After a series of tours incorporating orchestras and lute players, Sting returns for a more stripped-back approach with his Back to Bass tour. This time around, Sting is backed by a five-piece band of longtime collaborators as they bash out the hits from Sting's solo career as well as from his days with The Police. It's also a more amiable affair, with the normally stony-faced singer reportedly cracking a smile every now and then and indulging in some revealing, between-song banter with the crowd.
The jazz man
He may have successfully dipped in and out of genres including rock, new wave and world music, but Sting's most prevalent musical influence comes from jazz. The Tyneside-born singer's first gigs were performing with local jazz bands including The Newcastle Big Band and the Phoenix Jazzmen. Born Gordon Sumner, Sting got his stage name from the Phoenix Jazzmen's bandleader Gordon Solomon, who thought Sting's sweater made him resemble a bee. The name stuck with him, and he is known to give terse replies to those calling him Gordon.
He may have been the frontman and main songwriter, but the success of The Police stems from the immediate chemistry Sting shared with the drummer Stewart Copeland and the guitarist Andy Summers. After forming in 1977, the band went on a breathtaking six-year run, releasing five albums and winning six Grammy Awards. While the band always dabbled in reggae, pop and jazz, The Police's success introduced new wave music to the mainstream, as well as giving a certain, future supergroup a helping hand; a relatively little-known REM supported The Police on an American tour. The group's tour calendar was also renowned for taking in non-traditional (at the time) locations, including Mexico, India, Taiwan, Hong Kong, Greece and Egypt. The band ended, rather suddenly to Copeland and Summers, after a 1983 concert at New York's mammoth Shea Stadium. Sting reportedly decided mid-performance to pull the plug since he viewed the venue as the group's Everest. The band reunited in 2007 for a one-year world tour that grossed more than US$350 million (Dh1.3bn) and became the third highest-grossing tour of all time.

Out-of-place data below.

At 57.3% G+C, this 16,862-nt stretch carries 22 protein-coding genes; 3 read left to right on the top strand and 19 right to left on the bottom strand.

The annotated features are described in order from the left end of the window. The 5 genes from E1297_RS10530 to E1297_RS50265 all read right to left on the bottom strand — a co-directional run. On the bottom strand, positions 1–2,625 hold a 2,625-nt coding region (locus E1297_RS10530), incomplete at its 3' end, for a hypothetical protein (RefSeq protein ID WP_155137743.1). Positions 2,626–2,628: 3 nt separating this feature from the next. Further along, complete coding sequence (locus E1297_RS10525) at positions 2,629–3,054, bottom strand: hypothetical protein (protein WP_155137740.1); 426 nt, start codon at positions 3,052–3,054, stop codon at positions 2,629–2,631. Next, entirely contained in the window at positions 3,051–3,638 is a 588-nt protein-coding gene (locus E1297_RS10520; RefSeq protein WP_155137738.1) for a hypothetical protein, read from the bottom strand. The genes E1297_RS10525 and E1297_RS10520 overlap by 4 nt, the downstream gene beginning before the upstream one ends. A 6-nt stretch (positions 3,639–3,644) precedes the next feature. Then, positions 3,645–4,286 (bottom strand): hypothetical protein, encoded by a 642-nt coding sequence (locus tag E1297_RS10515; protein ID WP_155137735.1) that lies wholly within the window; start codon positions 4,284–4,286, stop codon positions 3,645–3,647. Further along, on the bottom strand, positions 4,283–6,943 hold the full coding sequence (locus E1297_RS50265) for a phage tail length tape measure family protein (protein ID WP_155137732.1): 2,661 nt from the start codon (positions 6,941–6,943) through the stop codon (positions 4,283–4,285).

The solo career
Sting's solo career dates back to 1981, during his time with The Police, when he began fashioning his own sound with solo song contributions to Amnesty International charity events and film and television programmes. Even from his first solo album, 1985's The Dream of the Blue Turtles, Sting has been fashioning a more esoteric sound than he did with The Police, exploring jazz and world music. However, each album was anchored by a string of highly successful pop numbers and ballads, such as Englishman in New York, Fragile and Desert Rose, the latter a hit collaboration with Algeria's Cheb Mami. Sting's solo career is also marked by pop-experimental albums, including 2003's Sacred Love, featuring collaborations with the hip-hop and R&B artist Mary J Blige and the sitar virtuoso Anoushka Shankar. In 2006, his album Songs from the Labyrinth featured music composed by the Elizabethan English composer John Dowland and the Bosnian lute player Edin Karamazov.
With a mix of acclaimed and derided turns (Lock, Stock and Two Smoking Barrels and Dune among them), Sting also does a good job of appearing as himself on numerous hit television shows and films, including The Simpsons, The Larry Sanders Show, Ally McBeal and Brüno. Most of Sting's roles are different variations of the insightful tough guy.
Sting plays at du Arena tonight. Doors open at 7pm. Tickets start from Dh295, at www.thinkflash.ae
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